Grayling is simply pointing out the obvious. The government has repeatedly used programs such as this against its own citizenry without regard for personal privacy, claiming that only tguilty have anything to fear. The crusial question though is at what point do law abiding citizens need to start fearing their own government? If monitoring your private phone calls and emails without a warrant, and without permission from a judge, isn’t enough then what is? I doubt that people would tolerate CCTV in their own homes, but the difference between allowing cameras in our homes and this new program seems to be minuscule at best.

Spencer Aland blogs regularly here.

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Two evils

Written by Spencer Aland | Sunday 08 November 2009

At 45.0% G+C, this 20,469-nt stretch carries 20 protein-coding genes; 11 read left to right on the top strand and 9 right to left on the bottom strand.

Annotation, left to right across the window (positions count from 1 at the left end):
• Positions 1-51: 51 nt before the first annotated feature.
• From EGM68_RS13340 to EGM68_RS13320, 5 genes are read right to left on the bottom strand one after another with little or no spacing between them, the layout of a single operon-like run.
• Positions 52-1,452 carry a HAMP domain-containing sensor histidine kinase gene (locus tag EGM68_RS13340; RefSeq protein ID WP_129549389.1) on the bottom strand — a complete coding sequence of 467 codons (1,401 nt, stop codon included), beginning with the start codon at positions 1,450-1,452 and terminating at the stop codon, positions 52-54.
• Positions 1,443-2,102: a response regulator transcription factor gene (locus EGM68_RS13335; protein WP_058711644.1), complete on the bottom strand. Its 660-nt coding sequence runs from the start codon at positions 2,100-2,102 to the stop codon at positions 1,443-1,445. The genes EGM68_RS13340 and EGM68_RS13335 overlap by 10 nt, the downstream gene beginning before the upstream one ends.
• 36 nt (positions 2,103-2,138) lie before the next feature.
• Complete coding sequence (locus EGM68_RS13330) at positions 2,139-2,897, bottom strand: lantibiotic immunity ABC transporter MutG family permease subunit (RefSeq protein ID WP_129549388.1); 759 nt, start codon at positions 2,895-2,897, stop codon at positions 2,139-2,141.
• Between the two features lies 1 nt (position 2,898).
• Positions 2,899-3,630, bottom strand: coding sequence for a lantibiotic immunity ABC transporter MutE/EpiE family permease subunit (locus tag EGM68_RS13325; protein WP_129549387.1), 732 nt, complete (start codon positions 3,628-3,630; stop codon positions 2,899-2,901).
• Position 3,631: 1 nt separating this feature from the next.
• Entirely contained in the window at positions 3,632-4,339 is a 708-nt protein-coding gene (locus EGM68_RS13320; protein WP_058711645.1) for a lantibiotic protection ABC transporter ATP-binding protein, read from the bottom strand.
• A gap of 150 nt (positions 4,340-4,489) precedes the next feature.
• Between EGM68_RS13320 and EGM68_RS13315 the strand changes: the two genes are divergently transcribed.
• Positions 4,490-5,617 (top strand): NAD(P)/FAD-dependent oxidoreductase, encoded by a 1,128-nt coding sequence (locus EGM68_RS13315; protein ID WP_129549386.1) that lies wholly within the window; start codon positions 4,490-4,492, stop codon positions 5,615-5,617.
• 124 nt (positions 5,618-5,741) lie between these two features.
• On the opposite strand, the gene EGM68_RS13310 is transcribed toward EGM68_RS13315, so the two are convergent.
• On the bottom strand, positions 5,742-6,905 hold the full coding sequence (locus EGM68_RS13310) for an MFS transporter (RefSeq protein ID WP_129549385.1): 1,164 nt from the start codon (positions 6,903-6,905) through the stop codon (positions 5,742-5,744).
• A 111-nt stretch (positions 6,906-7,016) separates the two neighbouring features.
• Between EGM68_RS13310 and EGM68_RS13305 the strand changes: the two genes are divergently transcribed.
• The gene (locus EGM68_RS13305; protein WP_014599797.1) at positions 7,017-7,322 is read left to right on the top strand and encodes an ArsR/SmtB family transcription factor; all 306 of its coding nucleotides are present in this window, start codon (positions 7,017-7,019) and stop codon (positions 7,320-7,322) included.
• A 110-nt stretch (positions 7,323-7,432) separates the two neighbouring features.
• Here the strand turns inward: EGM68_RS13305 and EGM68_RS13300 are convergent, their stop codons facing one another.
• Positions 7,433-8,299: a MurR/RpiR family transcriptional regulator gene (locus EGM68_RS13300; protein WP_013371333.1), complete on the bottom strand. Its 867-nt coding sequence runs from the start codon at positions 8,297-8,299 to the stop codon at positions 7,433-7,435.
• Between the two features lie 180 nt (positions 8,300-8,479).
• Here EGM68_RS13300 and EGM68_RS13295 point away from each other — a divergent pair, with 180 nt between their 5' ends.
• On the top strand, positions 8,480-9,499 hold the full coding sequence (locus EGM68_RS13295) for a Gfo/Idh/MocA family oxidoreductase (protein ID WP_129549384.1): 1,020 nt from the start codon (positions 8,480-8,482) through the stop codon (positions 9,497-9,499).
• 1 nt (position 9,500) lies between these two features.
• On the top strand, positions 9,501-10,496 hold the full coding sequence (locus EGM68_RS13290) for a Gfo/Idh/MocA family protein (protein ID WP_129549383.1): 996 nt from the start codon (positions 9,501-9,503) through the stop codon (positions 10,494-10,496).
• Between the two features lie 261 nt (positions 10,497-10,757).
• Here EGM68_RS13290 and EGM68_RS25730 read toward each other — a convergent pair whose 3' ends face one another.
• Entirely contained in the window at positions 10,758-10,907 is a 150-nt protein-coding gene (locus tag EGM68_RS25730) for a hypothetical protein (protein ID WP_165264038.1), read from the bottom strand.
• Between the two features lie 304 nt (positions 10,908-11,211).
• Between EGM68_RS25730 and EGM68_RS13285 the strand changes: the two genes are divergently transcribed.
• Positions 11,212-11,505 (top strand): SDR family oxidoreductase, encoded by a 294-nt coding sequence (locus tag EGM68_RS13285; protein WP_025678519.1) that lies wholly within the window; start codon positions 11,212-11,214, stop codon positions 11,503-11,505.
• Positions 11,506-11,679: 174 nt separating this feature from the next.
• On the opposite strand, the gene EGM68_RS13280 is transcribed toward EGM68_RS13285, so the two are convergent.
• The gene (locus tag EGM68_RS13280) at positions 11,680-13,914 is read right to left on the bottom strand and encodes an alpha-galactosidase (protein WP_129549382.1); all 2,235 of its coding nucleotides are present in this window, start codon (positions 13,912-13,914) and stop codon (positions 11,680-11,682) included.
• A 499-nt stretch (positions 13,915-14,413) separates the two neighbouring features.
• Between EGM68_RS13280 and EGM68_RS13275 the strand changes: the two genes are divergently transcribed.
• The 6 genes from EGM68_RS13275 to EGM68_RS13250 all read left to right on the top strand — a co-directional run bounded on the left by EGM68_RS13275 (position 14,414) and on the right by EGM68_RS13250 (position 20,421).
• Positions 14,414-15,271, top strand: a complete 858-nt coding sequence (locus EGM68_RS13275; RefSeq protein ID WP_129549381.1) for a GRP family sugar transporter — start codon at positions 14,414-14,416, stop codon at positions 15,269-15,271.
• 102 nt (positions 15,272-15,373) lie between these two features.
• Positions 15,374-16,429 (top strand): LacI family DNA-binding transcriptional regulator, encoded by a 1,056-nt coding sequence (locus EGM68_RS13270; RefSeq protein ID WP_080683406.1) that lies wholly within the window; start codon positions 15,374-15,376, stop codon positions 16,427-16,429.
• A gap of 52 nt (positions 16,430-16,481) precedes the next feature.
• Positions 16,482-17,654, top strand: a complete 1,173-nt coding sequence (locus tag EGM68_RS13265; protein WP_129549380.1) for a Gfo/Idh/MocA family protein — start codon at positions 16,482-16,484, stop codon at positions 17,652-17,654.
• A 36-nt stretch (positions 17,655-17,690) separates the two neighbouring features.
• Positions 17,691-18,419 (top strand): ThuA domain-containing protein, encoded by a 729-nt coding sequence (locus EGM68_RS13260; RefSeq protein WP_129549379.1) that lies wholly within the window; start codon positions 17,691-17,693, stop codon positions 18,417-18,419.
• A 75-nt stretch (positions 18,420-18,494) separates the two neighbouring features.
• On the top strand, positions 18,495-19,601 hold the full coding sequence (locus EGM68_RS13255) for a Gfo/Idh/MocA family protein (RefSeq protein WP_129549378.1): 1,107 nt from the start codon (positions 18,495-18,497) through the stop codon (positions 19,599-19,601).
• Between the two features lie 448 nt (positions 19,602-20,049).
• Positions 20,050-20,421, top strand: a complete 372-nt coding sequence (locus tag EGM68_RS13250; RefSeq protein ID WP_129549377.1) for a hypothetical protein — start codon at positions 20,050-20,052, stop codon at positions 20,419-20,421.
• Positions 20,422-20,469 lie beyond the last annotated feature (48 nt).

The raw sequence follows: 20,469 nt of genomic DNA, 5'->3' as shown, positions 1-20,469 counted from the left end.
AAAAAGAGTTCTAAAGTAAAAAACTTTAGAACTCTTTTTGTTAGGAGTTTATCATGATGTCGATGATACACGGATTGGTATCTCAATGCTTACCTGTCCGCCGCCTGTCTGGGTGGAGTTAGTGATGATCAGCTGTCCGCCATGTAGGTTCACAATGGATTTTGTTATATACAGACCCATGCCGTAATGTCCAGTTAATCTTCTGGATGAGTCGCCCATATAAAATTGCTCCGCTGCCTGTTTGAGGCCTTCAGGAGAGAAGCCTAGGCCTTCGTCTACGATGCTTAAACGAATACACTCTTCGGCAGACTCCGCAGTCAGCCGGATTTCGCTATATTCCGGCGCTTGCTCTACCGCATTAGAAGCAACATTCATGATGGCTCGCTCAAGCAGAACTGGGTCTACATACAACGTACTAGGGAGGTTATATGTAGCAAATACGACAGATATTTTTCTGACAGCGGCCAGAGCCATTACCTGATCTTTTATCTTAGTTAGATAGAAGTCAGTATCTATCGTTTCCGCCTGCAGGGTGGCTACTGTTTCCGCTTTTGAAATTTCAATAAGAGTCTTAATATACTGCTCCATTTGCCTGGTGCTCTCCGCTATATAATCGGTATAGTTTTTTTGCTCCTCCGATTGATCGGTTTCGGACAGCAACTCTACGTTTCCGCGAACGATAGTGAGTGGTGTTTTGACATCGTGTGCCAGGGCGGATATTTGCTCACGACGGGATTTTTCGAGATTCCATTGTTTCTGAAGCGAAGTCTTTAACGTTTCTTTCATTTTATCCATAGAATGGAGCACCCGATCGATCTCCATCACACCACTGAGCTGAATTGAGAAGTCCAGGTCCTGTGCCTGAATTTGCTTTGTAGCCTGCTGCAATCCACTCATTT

As I was riding the tube a couple of weeks ago I noticed one of the “text" polls in the paper as I was thumbing through it. The question was straight forward, “Do you Trust David Cameron?" the results, while admittedly not scientific, were both astonishing and yet not surprising. An overwhelming amount of respondents, over 75%, voted No.

While your average bloke on the street could tell you that most people don’t trust Cameron it is surprising to me how much we would rather jump from one boiling pot to another instead of just jumping off the stove. It is a sad state of affairs when we vote for a particular candidate or party that we distrust because we distrust the other more. I believe that democracy cannot continue to survive if it is reduced to choosing between the lesser of two evils because it fundamentally undermines the purpose of the vote.